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ORIGINAL ARTICLES
Year : 2019  |  Volume : 10  |  Issue : 3  |  Page : 110-122

The influence of one-carbon metabolism gene polymorphisms and gene-environment interactions on homocysteine, Vitamin B12, folate and lipids in a Brazilian adolescent population


1 Department of Food and Nutritional Sciences, Hugh Sinclair Unit of Human Nutrition, University of Reading, Reading, UK
2 Institute for Cardiovascular and Metabolic Research (ICMR), University of Reading, Reading, UK
3 Nutritional Genomics Research Group, Faculty of Nutrition, Federal University of Goiás (UFG), Goiania, Goiás, Brazil
4 Department of Food and Nutritional Sciences, Hugh Sinclair Unit of Human Nutrition, University of Reading, Reading, UK; Faculty of Pharmaceutical Sciences, University of Sao Paulo (USP), São Paulo, São Paulo, Brazil

Correspondence Address:
Maria A Horst
Nutritional Genomics Research Group, Faculty of Nutrition, Federal University of Goiás, Goiânia, Goiás.
Brazil
Dr. Vimaleswaran Karani Santhanakrishnan
Department of Food and Nutritional Sciences, Hugh Sinclair Unit of Human Nutrition, University of Reading, Reading.
UK
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Source of Support: None, Conflict of Interest: None


DOI: 10.4103/jod.jod_37_18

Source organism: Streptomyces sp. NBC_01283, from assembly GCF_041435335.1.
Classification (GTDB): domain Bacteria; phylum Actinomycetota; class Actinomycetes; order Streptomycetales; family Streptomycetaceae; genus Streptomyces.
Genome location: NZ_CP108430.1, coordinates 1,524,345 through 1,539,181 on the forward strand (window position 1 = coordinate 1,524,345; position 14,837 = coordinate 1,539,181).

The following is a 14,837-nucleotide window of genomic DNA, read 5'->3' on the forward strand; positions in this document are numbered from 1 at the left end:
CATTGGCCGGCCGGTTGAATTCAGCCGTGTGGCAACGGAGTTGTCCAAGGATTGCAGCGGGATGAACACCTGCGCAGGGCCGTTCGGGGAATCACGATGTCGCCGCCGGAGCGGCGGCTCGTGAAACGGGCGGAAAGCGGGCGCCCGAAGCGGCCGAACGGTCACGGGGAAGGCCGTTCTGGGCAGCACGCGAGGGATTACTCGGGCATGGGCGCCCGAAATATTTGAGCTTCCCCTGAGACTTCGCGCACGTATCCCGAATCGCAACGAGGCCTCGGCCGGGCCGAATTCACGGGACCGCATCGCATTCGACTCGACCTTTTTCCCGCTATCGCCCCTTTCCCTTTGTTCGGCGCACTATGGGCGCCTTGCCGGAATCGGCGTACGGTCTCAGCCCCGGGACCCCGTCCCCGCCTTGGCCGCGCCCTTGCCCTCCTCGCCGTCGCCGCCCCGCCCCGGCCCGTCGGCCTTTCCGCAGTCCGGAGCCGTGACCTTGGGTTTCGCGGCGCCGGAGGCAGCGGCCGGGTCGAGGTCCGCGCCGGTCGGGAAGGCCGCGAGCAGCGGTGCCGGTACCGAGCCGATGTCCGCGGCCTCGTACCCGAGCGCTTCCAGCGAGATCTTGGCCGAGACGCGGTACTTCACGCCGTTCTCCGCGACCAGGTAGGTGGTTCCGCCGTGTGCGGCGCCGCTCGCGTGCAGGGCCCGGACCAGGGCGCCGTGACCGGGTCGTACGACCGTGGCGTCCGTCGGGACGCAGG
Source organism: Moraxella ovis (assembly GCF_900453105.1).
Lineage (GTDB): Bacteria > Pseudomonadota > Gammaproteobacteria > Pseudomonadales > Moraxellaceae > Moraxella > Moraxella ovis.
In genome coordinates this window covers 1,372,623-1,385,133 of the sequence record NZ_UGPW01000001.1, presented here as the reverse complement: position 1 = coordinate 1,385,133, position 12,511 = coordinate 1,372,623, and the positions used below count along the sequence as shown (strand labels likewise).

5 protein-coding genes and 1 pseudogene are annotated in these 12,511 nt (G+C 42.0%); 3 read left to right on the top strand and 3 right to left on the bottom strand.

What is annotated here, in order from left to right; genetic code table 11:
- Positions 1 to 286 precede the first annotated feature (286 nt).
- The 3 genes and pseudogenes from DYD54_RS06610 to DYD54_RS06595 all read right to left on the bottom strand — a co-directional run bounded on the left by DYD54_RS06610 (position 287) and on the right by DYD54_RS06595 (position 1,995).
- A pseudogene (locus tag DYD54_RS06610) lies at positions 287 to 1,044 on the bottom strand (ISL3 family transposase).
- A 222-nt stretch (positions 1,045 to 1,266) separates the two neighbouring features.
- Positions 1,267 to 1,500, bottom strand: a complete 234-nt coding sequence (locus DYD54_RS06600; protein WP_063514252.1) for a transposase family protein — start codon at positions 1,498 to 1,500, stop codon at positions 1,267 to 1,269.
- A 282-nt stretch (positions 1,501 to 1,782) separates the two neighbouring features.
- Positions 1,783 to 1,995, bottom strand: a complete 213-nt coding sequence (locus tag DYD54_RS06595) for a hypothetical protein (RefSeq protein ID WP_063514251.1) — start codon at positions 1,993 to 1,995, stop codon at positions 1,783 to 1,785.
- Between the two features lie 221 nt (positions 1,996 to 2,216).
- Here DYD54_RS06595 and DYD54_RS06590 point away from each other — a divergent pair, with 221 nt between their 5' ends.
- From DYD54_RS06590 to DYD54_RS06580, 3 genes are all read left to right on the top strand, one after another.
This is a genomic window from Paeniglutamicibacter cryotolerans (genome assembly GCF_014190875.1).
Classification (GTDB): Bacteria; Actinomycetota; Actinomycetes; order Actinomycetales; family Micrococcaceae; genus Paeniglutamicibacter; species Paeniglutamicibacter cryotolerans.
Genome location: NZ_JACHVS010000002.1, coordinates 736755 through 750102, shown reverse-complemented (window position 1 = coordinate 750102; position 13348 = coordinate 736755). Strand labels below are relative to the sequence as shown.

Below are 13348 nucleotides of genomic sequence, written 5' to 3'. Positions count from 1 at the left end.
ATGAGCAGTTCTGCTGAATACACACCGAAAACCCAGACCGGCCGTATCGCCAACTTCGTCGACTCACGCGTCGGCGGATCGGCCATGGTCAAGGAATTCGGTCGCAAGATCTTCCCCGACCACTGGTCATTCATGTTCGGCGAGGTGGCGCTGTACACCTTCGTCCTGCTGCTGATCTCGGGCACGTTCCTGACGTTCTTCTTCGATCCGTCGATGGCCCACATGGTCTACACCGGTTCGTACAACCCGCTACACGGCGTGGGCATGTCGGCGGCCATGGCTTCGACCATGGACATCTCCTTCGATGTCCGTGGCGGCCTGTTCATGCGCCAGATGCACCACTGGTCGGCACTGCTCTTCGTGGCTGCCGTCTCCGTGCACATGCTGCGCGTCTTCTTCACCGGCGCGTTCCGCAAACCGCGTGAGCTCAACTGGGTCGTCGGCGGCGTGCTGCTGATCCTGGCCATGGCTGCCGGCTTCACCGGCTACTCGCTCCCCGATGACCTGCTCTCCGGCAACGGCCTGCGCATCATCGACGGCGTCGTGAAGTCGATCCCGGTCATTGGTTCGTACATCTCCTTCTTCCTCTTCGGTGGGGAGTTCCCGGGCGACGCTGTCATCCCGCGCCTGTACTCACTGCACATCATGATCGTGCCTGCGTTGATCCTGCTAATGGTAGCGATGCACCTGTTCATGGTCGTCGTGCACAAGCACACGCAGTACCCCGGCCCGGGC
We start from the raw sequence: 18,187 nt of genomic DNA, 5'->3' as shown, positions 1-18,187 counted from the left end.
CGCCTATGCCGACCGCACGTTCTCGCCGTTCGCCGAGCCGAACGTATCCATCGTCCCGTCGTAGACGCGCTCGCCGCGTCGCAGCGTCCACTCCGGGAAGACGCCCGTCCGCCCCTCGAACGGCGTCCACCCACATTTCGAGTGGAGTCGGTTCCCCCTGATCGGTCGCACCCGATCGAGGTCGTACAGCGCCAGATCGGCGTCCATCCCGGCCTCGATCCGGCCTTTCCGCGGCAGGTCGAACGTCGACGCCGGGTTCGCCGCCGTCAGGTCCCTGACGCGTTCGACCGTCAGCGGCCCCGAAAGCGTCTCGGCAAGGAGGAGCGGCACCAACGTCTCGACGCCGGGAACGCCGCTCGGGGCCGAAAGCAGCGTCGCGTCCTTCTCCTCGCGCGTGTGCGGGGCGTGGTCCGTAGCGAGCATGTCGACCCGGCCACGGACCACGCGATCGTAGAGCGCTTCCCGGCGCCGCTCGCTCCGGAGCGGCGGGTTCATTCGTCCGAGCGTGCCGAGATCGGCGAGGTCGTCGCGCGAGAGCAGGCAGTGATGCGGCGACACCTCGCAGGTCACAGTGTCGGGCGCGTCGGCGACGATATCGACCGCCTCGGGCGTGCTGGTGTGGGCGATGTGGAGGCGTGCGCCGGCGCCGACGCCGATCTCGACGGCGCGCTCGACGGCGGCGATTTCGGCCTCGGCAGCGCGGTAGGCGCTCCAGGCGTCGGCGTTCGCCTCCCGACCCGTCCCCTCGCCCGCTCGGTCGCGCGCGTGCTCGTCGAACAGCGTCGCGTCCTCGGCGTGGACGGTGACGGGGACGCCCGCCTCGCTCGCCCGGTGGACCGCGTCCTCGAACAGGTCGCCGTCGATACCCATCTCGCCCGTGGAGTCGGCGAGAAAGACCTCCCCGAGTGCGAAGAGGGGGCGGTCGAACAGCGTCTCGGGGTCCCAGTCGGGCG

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Background: Several single-nucleotide polymorphisms (SNPs) have been associated with the metabolism of Vitamin B12, folic acid, homocysteine and lipids. However, the interaction between SNPs involved in the one-carbon metabolism pathway and macronutrient intake on cardiovascular risk factors in the Brazilian population has not yet been investigated. Hence, the present study examined whether the association of ten SNPs involved in the one-carbon metabolism pathway with Vitamin B12, folic acid, homocysteine and lipid levels is modified by dietary factors and physical activity in adolescents with cardiovascular risk. Materials and Methods: A total of 113 adolescents (10–19 years old), from a public school in the city of Goiânia, Goiás, Brazil, underwent anthropometric, biochemical and food consumption evaluations and genetic tests. Results: After adjusting for potential confounders, SNPs rs4633 (catechol-O-methyltransferase, COMT), rs602662 (fucosyltransferase 2, FUT2) and rs1801394 (5-methyltetrahydrofolate-homocysteine methyltransferase reductase) showed significant associations with folic acid (P = 0.042), Vitamin B12 (P = 0.009) and oxidised low-density lipoprotein (ox-LDL) (P = 0.041) concentrations, respectively. The COMT SNP rs4680 showed a significant interaction with carbohydrate intake on ox-LDL concentrations (Pinteraction = 0.005). In addition, the FUT2 SNP rs602662 showed a significant interaction with protein intake on homocysteine concentrations (Pinteraction = 0.007). However, after correction for multiple testing, none of these associations and interactions were statistically significant. Conclusions: For the first time, we provide evidence for the interactions between COMT SNP rs4680 and carbohydrate intake on ox-LDL levels and the FUT2 SNP rs602662 and protein intake on homocysteine concentrations. However, replication of our results in a larger sample size is required to confirm our findings.


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